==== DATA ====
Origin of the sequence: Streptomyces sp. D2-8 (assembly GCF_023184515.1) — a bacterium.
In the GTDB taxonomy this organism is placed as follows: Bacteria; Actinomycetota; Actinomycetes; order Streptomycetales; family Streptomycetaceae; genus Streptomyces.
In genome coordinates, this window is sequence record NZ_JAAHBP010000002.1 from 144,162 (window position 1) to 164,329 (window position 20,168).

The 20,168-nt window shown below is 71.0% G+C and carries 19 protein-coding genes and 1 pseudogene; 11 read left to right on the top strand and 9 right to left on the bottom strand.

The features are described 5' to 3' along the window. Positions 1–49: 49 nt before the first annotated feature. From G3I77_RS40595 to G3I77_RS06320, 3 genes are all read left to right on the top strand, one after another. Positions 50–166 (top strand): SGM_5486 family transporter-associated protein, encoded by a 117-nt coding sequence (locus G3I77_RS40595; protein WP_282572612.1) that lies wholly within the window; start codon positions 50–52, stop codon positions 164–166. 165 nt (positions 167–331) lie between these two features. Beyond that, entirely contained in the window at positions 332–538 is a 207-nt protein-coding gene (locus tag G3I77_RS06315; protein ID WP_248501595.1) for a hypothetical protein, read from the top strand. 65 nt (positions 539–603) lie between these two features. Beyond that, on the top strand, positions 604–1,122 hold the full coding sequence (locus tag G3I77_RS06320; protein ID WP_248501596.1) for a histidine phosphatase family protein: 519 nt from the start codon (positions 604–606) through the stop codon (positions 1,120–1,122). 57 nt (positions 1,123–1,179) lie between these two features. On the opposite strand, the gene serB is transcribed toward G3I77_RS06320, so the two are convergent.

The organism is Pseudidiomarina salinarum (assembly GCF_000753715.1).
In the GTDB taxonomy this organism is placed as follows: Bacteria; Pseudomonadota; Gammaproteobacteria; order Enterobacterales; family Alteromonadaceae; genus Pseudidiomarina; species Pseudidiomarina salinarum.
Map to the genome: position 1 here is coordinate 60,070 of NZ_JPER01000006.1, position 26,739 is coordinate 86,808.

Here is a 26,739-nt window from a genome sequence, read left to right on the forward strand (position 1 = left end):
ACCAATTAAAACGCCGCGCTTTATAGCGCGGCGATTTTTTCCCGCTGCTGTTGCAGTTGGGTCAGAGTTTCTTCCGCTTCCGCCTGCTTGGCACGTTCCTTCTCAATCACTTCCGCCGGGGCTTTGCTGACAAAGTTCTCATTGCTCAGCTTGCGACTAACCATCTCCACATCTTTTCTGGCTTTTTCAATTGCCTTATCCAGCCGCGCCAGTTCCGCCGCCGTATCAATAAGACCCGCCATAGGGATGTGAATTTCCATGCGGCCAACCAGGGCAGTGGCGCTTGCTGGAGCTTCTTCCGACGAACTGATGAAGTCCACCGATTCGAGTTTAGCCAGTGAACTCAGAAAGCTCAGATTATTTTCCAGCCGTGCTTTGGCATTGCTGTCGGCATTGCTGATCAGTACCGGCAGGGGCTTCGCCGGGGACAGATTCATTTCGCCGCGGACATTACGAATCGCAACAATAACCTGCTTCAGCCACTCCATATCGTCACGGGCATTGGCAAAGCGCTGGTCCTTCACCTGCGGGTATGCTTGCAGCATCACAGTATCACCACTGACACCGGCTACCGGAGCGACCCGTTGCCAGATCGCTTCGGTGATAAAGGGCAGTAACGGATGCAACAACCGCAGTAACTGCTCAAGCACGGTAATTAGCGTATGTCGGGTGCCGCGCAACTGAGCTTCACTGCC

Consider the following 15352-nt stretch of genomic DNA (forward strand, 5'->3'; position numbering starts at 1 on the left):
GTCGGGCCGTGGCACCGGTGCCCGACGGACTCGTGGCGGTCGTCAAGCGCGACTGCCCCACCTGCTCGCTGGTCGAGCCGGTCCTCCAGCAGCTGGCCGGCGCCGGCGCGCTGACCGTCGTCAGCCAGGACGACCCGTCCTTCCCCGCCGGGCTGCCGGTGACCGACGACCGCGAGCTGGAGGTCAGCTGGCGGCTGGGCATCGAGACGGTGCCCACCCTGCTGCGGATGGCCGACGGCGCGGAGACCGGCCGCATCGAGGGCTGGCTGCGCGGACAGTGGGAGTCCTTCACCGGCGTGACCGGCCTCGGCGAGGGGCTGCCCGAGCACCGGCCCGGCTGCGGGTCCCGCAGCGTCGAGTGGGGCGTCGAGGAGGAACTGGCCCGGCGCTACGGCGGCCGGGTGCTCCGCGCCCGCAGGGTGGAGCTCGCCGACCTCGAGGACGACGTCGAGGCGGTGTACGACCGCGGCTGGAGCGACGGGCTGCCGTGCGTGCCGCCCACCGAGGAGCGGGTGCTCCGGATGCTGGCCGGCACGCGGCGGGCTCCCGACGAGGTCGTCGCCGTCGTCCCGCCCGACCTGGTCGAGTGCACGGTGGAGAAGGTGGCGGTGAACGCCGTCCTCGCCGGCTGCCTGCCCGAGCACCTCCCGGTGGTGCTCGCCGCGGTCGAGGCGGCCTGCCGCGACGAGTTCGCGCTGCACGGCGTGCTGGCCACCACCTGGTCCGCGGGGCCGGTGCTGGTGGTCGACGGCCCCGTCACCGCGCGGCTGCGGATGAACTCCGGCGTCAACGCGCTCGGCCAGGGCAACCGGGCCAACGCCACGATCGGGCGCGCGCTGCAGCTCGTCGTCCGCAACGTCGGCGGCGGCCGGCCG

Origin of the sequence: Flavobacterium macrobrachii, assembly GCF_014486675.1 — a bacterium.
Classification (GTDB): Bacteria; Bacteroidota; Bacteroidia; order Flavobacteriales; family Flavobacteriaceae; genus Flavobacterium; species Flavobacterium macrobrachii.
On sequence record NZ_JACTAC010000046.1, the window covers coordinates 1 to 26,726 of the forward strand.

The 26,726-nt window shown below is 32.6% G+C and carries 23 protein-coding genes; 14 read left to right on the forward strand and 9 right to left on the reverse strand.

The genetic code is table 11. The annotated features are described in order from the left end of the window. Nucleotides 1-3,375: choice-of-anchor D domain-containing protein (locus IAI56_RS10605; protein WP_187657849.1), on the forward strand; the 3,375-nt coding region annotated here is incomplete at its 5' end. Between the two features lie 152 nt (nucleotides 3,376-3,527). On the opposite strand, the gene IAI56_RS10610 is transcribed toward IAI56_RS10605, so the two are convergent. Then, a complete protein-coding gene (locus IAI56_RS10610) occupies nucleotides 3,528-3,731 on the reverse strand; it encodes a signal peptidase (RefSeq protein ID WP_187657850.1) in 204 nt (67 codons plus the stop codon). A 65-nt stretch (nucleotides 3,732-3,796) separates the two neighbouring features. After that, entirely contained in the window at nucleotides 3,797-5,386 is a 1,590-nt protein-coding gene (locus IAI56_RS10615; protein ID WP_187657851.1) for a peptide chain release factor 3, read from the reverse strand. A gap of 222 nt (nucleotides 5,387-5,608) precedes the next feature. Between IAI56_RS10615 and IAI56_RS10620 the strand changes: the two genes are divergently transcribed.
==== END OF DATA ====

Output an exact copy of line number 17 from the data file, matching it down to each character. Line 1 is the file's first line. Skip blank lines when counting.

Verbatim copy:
The genetic code is table 11. The annotated features are described in order from the left end of the window. Nucleotides 1-3,375: choice-of-anchor D domain-containing protein (locus IAI56_RS10605; protein WP_187657849.1), on the forward strand; the 3,375-nt coding region annotated here is incomplete at its 5' end. Between the two features lie 152 nt (nucleotides 3,376-3,527). On the opposite strand, the gene IAI56_RS10610 is transcribed toward IAI56_RS10605, so the two are convergent. Then, a complete protein-coding gene (locus IAI56_RS10610) occupies nucleotides 3,528-3,731 on the reverse strand; it encodes a signal peptidase (RefSeq protein ID WP_187657850.1) in 204 nt (67 codons plus the stop codon). A 65-nt stretch (nucleotides 3,732-3,796) separates the two neighbouring features. After that, entirely contained in the window at nucleotides 3,797-5,386 is a 1,590-nt protein-coding gene (locus IAI56_RS10615; protein ID WP_187657851.1) for a peptide chain release factor 3, read from the reverse strand. A gap of 222 nt (nucleotides 5,387-5,608) precedes the next feature. Between IAI56_RS10615 and IAI56_RS10620 the strand changes: the two genes are divergently transcribed.